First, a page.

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Because I Am Ready For My Close-Up, Mr. DeMille

By Amalah

Don’t forget, we’re spreading out the questiony goodness this week, so each question will be its very! own! entry! Yesterday’s question can be found here, while tomorrow’s question only exists IN THE FUTURE, like, whoa, man. WHOA.
Dear Amalah,
First of all, the baby of yours is divine.
Second, I have a problem. Either my head is too oddly shaped, or my hair will not hold a head scarf. Am I not intended to wear a beautiful head accessory? I have all these beautiful silk scarves, and not ONE of them will stay on my head for more than five minutes (you know, unless it’s tied SO tight that I look as though I have no hair what-so-ever, and really that’s not a good look for me). Even WITH hair pins the dammed scarves won’t stay on. My hair is straight, thick, and slick. I don’t generally wear any product in my hair, as it just ends up in a pony tail. However, I am really, really, really wanting to wear a scarf. It will allow me to show off my mane, and also keep it the heck out of my face ( i.e. the ponytail). Plus, I look really cute with a head scarf on. Even if it is just for five minutes. Do I need to add some texture to my hair before I tie it up? So I guess my question is this; How do you properly tie a headscarf and am I missing a key point in head preparation before putting it on? In any style. Headband stylie? Bandana-like? African queen? And so on.
Argh!,
Scarf Lover

Going on my own limited scarf experience, I don’t have any magic tips for keeping scarves on your head. Mostly because I am completely unable to keep scarves on my head.
The last time I really tried was a few years ago when those little crocheted kerchief things came back into style. I bought a couple and oh man, they were adorable. For the whole five minutes I was able to keep them on before they slid right off my straight and apparently uber-slippery hair. Sigh.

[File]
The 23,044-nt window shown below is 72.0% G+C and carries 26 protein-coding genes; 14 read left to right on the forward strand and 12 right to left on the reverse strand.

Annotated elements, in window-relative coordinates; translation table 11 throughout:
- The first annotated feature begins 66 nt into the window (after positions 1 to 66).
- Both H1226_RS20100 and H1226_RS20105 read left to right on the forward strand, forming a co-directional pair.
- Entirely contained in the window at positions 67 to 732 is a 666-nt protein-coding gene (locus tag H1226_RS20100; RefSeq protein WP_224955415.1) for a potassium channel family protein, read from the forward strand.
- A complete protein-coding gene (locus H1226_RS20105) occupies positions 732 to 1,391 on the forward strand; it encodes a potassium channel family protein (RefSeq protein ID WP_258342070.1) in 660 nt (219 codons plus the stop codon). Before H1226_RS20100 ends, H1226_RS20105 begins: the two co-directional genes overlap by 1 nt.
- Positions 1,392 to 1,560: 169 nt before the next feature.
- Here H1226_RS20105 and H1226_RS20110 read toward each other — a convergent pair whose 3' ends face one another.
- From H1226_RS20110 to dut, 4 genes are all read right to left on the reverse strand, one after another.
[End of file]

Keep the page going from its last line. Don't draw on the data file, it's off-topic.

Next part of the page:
And you know, I still kept them. I still have them. Along with an absolutely gorgeous silk scarf from Coach that someone gave me as a gift. It’s meant to be word headband- or gypsy-style and knotted at the back of your head. And I have never worn it outside the house ONCE because it just doesn’t stay on, period.
I did some Googling and pretty much came up empty, although I admit I gave up early after slogging through so many religious-garb-type sites to find one seemingly regular headscarf fashion site, only to realize it was actually some kind of…um…erotic scarf-tying light bondage site and people, I CAN ONLY BEAR SO MUCH.
So then I asked Amy, of the AlphaFoxyMama Squad, who was the only volunteer who mentioned anything about hat-and-scarf knowledge, furthering my suspicion that headscarf-tying is quickly becoming a lost art. Or something only the curly-haired girls seem to be able to do. Or maybe evolution has changed the shape of the human head since the days of Grace Kelly and we’re all a bunch of weirdo-skulled mutants.
Anyway, here’s what Amy had to say:
I’ve never really encountered this problem, as I tend to only wear scarves on my head when I’m doing housework or riding on the motorcycle (to help prevent helmet hair). Hope this helps.
I generally tie my scarfs on extremely tight, as they will loosen up during the day. Usually I do find myself readjusting the scarf fairly often during the day, so I think this is just part and parcel of wearing a scarf on your head as opposed to wearing it around your neck.
Another problem may be the material. A really slippery scarf will not stay on your head (Like a silk scarf from Coach? Wah! — Amalah). I usually grab a more crepe-like material (if that’s the right term)–something with more a little more grab. Wearing a scarf over slightly dirty hair may help as well.

Readers? Commenters? Are we missing something? Some special kind of styling product or hairpin? Staples? Paste?

Published October 11, 2006. Last updated October 11, 2006.
Amalah
About the Author

Amy Corbett Storch

Amalah

Amalah is a pseudonym of Amy Corbett Storch. She is the author of the Advice Smackdown and Bounce Back. You can follow Amy’s daily mothering adventures at Ama...

Amalah is a pseudonym of Amy Corbett Storch. She is the author of the Advice Smackdown and Bounce Back. You can follow Amy’s daily mothering adventures at Amalah. Also, it’s pronounced AIM-ah-lah.

If there is a question you would like answered on the Advice Smackdown, please submit it to [email protected].

Amy also documented her second pregnancy (with Ezra) in our wildly popular Weekly Pregnancy Calendar, Zero to Forty.

Amy is mother to rising first-grader Noah, preschooler Ezra, and toddler Ike.

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